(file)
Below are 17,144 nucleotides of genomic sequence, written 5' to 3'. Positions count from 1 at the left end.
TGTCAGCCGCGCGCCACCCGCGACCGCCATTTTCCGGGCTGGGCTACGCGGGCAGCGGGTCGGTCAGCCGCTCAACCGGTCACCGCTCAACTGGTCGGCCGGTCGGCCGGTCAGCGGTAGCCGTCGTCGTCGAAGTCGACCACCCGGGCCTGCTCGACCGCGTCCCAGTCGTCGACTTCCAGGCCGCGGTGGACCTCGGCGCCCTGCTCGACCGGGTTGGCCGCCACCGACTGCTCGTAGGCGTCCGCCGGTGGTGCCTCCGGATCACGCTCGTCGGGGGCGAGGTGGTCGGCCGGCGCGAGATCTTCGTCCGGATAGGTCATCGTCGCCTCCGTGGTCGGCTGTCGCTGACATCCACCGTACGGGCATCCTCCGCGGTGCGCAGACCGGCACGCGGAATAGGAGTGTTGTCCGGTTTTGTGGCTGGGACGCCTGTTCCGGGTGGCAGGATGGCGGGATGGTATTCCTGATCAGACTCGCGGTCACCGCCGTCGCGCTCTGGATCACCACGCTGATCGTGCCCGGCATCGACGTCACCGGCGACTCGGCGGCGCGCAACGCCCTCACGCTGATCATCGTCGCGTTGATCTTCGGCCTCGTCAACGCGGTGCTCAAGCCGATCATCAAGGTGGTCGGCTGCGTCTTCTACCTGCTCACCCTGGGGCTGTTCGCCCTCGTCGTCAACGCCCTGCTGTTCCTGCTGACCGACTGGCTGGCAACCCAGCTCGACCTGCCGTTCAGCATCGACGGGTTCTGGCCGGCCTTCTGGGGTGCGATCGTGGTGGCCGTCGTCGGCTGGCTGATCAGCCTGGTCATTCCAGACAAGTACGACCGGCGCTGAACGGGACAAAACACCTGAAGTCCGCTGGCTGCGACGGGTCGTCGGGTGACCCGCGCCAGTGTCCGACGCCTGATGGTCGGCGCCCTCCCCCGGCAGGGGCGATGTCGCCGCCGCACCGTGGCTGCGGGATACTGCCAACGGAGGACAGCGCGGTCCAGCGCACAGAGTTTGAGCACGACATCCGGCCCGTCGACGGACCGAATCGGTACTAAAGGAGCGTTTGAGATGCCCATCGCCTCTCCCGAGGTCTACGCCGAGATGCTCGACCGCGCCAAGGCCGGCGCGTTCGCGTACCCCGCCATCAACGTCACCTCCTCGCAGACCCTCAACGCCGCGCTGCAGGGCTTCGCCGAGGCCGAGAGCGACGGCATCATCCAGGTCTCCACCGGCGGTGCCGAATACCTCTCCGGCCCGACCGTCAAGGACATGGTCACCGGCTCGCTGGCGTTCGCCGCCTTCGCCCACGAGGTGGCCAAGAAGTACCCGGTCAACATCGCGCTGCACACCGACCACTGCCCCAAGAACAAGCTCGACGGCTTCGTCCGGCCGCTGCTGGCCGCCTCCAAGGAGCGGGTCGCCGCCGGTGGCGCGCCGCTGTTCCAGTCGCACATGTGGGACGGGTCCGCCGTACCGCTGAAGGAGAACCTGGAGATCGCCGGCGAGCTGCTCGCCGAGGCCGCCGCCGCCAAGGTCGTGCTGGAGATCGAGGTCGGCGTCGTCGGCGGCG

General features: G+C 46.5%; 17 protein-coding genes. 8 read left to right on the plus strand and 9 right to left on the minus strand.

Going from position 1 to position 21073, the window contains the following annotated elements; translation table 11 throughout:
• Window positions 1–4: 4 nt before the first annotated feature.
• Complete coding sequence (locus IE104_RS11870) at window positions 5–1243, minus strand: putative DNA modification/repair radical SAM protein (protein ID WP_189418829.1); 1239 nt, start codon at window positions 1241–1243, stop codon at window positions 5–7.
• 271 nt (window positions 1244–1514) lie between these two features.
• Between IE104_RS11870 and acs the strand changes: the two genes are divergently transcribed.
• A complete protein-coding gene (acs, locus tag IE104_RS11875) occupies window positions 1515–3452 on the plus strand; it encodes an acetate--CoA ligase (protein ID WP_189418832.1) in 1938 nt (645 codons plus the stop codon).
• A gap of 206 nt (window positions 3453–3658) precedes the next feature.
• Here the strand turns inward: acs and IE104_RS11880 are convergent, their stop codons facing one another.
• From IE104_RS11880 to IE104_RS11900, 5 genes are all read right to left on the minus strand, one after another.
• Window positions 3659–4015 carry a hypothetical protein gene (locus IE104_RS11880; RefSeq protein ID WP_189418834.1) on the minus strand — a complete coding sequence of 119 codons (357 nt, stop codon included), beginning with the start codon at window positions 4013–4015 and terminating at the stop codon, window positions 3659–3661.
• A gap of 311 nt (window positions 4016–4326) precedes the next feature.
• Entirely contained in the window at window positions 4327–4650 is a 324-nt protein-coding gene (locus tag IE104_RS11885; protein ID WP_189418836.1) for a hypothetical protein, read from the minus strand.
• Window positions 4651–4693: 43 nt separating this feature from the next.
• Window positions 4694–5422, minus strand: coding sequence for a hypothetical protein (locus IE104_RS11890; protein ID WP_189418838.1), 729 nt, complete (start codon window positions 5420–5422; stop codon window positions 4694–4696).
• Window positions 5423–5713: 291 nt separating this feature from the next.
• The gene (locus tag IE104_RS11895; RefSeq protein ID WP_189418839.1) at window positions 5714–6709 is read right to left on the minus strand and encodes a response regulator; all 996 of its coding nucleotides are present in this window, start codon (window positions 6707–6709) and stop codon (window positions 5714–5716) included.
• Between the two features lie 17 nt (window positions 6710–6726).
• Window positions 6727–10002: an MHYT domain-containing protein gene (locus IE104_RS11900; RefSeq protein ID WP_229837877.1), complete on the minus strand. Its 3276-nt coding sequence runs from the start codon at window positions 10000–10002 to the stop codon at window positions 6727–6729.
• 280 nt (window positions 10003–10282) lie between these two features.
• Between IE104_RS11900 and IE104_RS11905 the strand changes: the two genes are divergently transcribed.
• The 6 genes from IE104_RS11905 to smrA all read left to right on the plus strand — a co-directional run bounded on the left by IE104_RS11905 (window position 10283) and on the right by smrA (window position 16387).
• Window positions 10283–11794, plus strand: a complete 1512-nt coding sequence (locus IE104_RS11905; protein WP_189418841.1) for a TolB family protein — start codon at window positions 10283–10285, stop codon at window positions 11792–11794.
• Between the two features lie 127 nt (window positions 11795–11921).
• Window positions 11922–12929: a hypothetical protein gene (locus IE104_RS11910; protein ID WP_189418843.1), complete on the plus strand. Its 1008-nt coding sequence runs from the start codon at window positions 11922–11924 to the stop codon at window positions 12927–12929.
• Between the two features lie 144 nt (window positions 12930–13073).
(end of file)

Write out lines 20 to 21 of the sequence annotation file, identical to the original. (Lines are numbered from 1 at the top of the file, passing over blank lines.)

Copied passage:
• Between the two features lie 17 nt (window positions 6710–6726).
• Window positions 6727–10002: an MHYT domain-containing protein gene (locus IE104_RS11900; RefSeq protein ID WP_229837877.1), complete on the minus strand. Its 3276-nt coding sequence runs from the start codon at window positions 10000–10002 to the stop codon at window positions 6727–6729.